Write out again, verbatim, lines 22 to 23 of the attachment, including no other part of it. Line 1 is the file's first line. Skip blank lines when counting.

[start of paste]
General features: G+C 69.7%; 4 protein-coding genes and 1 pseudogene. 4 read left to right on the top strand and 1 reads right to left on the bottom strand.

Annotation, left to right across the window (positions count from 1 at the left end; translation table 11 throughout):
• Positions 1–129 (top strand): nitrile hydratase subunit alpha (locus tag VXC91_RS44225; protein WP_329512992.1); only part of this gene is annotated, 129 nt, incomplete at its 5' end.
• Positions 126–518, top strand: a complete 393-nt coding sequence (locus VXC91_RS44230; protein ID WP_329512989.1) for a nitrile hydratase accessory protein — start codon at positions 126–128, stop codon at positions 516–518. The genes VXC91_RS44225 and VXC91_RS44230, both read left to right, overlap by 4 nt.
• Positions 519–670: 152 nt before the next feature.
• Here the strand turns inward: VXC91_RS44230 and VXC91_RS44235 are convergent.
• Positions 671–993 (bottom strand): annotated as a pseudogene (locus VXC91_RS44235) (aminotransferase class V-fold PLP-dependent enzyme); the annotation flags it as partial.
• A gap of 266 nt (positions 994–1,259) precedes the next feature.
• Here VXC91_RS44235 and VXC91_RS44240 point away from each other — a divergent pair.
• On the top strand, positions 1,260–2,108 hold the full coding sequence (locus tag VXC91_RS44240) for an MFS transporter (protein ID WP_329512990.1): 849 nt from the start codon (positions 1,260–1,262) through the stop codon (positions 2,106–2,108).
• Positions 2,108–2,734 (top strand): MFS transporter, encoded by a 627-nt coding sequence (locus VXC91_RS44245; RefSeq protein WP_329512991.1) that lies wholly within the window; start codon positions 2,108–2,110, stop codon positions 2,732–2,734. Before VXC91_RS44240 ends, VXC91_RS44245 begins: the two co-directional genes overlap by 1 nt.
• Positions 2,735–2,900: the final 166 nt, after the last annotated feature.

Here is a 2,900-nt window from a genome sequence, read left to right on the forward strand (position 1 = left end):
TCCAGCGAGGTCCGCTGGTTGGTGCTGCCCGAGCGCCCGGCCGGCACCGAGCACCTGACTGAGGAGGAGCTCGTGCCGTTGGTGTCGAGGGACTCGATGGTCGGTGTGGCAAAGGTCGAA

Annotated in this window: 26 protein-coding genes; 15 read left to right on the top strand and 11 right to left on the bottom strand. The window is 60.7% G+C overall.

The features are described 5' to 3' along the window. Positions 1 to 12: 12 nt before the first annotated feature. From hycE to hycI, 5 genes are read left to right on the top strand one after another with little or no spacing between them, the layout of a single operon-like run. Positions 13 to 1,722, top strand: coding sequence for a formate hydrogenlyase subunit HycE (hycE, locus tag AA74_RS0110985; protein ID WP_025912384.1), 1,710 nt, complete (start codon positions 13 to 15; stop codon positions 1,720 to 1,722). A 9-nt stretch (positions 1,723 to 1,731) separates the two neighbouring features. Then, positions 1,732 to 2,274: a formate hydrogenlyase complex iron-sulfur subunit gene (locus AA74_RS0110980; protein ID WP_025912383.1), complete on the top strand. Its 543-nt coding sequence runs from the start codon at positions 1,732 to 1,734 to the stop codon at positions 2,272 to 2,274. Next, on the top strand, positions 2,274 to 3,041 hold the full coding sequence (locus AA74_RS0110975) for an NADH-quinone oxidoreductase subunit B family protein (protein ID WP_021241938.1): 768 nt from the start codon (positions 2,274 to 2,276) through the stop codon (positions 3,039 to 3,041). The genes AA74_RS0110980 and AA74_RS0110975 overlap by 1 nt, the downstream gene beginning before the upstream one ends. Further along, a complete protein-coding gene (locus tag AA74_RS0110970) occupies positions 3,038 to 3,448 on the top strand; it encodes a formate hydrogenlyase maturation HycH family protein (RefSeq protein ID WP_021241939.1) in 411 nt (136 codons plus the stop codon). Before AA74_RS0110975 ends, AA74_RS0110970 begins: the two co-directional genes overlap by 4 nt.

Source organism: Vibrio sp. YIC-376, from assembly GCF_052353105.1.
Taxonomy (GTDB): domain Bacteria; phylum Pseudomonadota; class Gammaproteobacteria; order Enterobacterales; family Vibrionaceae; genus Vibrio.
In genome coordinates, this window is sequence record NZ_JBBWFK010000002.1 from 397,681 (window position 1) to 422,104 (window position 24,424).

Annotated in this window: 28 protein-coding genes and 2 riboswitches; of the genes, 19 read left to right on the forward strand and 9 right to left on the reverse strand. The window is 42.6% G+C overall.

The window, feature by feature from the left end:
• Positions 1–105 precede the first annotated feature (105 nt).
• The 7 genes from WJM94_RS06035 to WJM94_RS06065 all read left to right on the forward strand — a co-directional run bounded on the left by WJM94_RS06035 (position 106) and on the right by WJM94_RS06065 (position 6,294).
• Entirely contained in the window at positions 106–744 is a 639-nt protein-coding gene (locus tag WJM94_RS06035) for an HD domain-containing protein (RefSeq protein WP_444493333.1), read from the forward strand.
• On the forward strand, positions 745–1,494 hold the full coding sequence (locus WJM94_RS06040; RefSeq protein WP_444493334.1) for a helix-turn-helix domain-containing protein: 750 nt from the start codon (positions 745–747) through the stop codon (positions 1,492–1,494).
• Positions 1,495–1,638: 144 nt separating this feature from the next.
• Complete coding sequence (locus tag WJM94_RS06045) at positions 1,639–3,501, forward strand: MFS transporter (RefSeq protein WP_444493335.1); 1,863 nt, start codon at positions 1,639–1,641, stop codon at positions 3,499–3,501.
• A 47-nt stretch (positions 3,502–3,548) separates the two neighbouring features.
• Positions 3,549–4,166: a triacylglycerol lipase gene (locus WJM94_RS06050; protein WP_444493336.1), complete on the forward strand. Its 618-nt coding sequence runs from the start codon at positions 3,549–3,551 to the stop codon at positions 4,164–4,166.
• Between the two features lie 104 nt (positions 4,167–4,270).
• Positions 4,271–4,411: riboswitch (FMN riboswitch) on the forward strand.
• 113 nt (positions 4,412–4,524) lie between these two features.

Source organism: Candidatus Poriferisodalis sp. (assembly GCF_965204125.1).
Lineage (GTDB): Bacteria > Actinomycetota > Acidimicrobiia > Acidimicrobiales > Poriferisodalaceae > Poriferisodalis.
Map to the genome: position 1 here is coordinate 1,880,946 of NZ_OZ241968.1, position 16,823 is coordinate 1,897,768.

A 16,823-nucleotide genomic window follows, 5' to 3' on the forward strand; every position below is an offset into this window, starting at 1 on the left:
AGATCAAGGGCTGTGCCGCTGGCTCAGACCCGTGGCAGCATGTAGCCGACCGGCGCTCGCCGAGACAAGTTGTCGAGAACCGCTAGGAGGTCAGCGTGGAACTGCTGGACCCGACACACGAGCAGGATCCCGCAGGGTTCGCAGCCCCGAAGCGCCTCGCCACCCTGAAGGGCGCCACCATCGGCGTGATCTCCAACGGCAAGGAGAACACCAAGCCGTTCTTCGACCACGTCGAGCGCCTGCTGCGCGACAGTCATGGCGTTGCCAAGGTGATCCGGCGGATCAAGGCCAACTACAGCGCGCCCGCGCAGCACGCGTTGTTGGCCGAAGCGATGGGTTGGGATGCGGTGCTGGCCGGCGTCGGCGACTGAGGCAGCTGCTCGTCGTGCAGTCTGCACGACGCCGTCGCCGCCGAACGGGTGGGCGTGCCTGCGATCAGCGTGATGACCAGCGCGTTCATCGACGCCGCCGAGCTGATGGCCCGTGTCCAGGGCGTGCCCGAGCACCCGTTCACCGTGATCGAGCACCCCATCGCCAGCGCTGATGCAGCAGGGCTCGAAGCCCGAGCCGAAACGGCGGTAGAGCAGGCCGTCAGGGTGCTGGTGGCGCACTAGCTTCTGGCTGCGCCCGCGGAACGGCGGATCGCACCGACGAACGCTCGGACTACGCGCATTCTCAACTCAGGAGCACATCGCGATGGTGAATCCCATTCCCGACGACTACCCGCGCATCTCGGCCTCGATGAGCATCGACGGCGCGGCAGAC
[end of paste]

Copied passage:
• Positions 1–105 precede the first annotated feature (105 nt).
• The 7 genes from WJM94_RS06035 to WJM94_RS06065 all read left to right on the forward strand — a co-directional run bounded on the left by WJM94_RS06035 (position 106) and on the right by WJM94_RS06065 (position 6,294).